Fig. 2
figure 2

t-SNE Plots of Learned Features with and without CL. a and b represent the feature distribution obtained without and with the incorporation of contrastive learning, respectively

Loss function

In the experiment, the final loss function included a loss function \(L_{cont}\) for enforcing the distribution of the specified features, a loss function \(L_{adv}\) for minimizing the difference between the expected and predicted values of 4D-CT/4D-CBCT, and a loss function \(L_{cyc}\) for minimizing the difference between the original images of 4D-CT/4D-CBCT and the generated images. To further preserve the structure and content information of the images, a frequency loss function \(L_{freq}\) was utilized to fully leverage the frequency domain information. The overall loss function is represented as

$$L_{{{\text{total}}}} = \lambda_{1} L_{cont} + \lambda_{2} L_{cyc} + \lambda_{3} L_{adv} + \lambda_{4} L_{freq} ,$$

(1)

\(\lambda_{i}\) is the weight parameter for each item, and we set \(\lambda_{i}\), \(\lambda_{2}\), \(\lambda_{3}\) and \(\lambda_{4}\) to 2, 1, 1, and 0.01 respectively.

Contrastive loss: The feature was normalized to \(f = E(\hat{x})\), \(f^{ + } = E(\hat{x}^{ + } )\), \(f_{{\text{i}}}^{ – } = E(\hat{x}_{i}^{ – } )\) by formula, and the function of the canonical feature distribution is denoted as

$$\begin{gathered} L_{{{\text{cont}}}} {\text{(G}}_{SN}, {\text{G}}_{NS} ) = E_{s\sim S,n\sim N} \left[ { – {\text{log}}\frac{{{\text{sim}}(f,f^{ + } )}}{{{\text{sim(}}f,f^{ + } ) + \sum\nolimits_{{{\text{i}} = 1}}^{{\text{N}}} {{\text{sim(}}f,f_{i}^{ – } {)}} }}} \right], \hfill \\ \hfill \\ \end{gathered}$$

(2)

$${\text{sim}}({\text{u}},{\text{v}}) = {\text{exp}}\left( {\frac{{u^{\tau } v}}{{\left\| {\text{u}} \right\|\left\| {\text{v}} \right\|\tau }}} \right),$$

(3)

sim(u, v) represents the cosine similarity function between two normalized feature vectors, and τ represents the temperature parameter, which is set to 0.07.

Adversarial loss: The discriminator \(D_{N}\)/\(D_{S}\) was trained to make the discriminating output on 4D-CT/4D-CBCT close to 1 and the generated 4D-sCT/4D-sCBCT image output close to 0. Minimize \(L_{adv}\). Thus, the final generator made the output of discriminator on generated images as close to 1 as possible. Therefore, the adversarial loss function is denoted as

$$L_{adv} (G_{SN}, {\text{D}}_{N} ) = E_{n\sim N} \left[ {\log D_{N} ({\text{n}})} \right] + E_{s\sim S} \left[ {\log (1 – D_{N} (G_{SN} ({\text{s}})))} \right],$$

(4)

Cycle consistency loss: The generator \(G_{SN}\)/\(G_{NS}\) was trained to minimize \(L_{cyc}\) so that the difference between the generated image and the real sample s/n was minimized. The cycle consistency loss function is denoted as

$$L_{{{\text{cyc}}}} = E_{n\sim N}^{{}} \left[ {\left\| {G_{SN} \left( {G_{NS} \left( n \right)} \right) – n} \right\|_{1} } \right] + E_{s\sim S}^{{}} \left[ {\left\| {G_{NS} \left( {G_{SN} \left( {\text{s}} \right)} \right) – s} \right\|_{1} } \right],$$

(5)

Frequency loss:

$$L_{freq} = E_{n\sim N} [||FT(G_{S2N} (G_{N2S} (n))) – FT(n)||_{2}^{2} ] + E_{r\sim R} [||FT(G_{N2S} (G_{S2N} (r))) – FT(r)||_{2}^{2} ],$$

(6)

Parameter selection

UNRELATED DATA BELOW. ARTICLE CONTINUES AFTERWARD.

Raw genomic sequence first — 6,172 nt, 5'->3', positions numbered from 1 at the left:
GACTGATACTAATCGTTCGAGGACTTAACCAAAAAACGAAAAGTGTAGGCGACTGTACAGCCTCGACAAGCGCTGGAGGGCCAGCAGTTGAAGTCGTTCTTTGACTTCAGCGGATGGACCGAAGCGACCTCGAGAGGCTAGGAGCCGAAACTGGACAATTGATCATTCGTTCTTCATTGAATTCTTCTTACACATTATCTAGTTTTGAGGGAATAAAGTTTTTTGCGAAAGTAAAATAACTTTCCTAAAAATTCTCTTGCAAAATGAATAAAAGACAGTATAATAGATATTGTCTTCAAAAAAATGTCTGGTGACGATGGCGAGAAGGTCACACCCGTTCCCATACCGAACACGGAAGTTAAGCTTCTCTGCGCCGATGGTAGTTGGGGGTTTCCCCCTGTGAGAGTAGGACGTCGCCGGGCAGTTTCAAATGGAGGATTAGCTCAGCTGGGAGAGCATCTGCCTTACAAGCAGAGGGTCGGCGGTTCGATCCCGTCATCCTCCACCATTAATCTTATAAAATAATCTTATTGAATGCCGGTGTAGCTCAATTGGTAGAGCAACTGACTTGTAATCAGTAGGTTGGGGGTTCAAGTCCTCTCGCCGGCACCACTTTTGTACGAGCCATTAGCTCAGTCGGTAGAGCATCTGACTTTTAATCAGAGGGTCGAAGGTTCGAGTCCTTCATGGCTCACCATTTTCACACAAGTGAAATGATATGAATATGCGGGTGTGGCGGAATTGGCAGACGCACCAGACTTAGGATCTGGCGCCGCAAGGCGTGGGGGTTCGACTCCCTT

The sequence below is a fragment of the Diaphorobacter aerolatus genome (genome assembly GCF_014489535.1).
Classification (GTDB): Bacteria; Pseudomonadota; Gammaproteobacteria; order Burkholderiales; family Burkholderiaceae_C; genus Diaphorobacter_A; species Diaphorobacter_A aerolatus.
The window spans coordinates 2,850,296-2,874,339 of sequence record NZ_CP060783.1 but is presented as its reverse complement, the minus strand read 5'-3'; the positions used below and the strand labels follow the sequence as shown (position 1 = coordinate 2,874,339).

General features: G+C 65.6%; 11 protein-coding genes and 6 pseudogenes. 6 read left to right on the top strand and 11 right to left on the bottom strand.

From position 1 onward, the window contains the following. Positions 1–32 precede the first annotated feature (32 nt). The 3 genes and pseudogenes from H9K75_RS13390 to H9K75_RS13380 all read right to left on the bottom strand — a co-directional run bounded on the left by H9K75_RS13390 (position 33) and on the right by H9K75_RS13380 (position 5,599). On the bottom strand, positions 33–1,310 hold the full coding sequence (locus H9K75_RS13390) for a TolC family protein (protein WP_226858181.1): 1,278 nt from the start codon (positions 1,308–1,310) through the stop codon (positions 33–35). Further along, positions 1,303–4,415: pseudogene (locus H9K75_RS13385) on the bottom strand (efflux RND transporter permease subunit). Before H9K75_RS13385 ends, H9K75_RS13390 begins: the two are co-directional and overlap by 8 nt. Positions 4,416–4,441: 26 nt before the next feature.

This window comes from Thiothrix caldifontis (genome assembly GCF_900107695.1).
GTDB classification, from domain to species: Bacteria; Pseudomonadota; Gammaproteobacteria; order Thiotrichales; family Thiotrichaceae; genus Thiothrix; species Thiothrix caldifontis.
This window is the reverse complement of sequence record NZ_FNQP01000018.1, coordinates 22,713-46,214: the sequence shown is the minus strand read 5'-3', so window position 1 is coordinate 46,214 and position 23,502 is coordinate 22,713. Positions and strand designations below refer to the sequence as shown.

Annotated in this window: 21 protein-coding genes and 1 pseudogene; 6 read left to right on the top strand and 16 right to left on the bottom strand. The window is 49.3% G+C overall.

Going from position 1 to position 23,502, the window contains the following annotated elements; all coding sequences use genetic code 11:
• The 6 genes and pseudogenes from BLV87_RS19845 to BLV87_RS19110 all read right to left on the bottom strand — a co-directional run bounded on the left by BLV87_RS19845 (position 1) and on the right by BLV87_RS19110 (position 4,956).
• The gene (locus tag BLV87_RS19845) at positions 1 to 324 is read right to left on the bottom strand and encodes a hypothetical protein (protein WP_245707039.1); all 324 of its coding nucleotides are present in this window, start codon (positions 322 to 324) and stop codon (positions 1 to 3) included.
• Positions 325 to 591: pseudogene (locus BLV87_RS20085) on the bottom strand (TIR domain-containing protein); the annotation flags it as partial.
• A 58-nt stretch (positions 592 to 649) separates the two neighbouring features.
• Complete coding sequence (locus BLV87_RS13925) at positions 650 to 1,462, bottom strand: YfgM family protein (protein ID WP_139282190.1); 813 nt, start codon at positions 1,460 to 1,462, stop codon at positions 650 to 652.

During training, a batch size of 1 and instance normalization were used. The training images were randomly cropped into 512 × 512 blocks in a paired manner for CL. In the training process, Adam optimizer with parameters \(\beta_{1}\) = 0.5 and \(\beta_{2}\) = 0.999 and a learning rate of 0.0002 were adopted, and the model was trained for 100 epochs starting from 0. The entire network based on the PyTorch framework was implemented on a deep-learning server (Inter (R) Xeon (R) Gold 6133 CPU @ 2.50 GHz, NVIDIA A100 80 GB, 256 GB).

Evaluation methods

Image-quality assessment

To evaluate the effect of the CLCGAN model in removing image artifacts, we selected five cases comprising 2500 untrained paired 4D-CT and 4D-CBCT slices for testing. The resolution and size of the testing data were kept consistent with the training data. The evaluation comprised two parts: comparing the generated 4D-sCT with the original 4D-CT, and comparing the 4D-sCT generated using the CLCGAN and CycleGAN network individually.

To quantitatively evaluate the image quality, the 4D-CBCT, 4D-sCT based on CycleGAN, and CLCGAN were measured against the original 4D-CT by using SSIM and PSNR. To enable better use of 4D-sCT for guidance and dose calculation in lung-cancer radiation therapy, the CT values of 4D-CBCT and 4D-sCT were measured against the 4D-CT using mean error (ME) and mean absolute error (MAE). To ensure an accurate evaluation of the training results, the precision of the registration was measured by calculating mutual information (MI). Lastly, paired t-tests were performed in Statistical Product and Service Solutions (SPSS) software to assess significant differences between all 4D-sCT and 4D-CBCT results. Given the conduct of multiple hypothesis tests, all p-values were assessed following Bonferroni correction. When the p-value is less than 0.003, the results are significantly different. The corresponding expressions are shown below:

$$SSIM(X,Y) = \frac{{\left( {2{\mu}_{X} {\mu}_{Y} + C_{1} } \right)(2{\sigma}_{X} {\sigma}_{Y} + C_{2} )}}{{({\mu}_{X}^{2} + {\mu}_{Y}^{2} + C_{1} )\left( {{\sigma}_{X}^{2} + {\sigma}_{Y}^{2} + C_{2} } \right)}},$$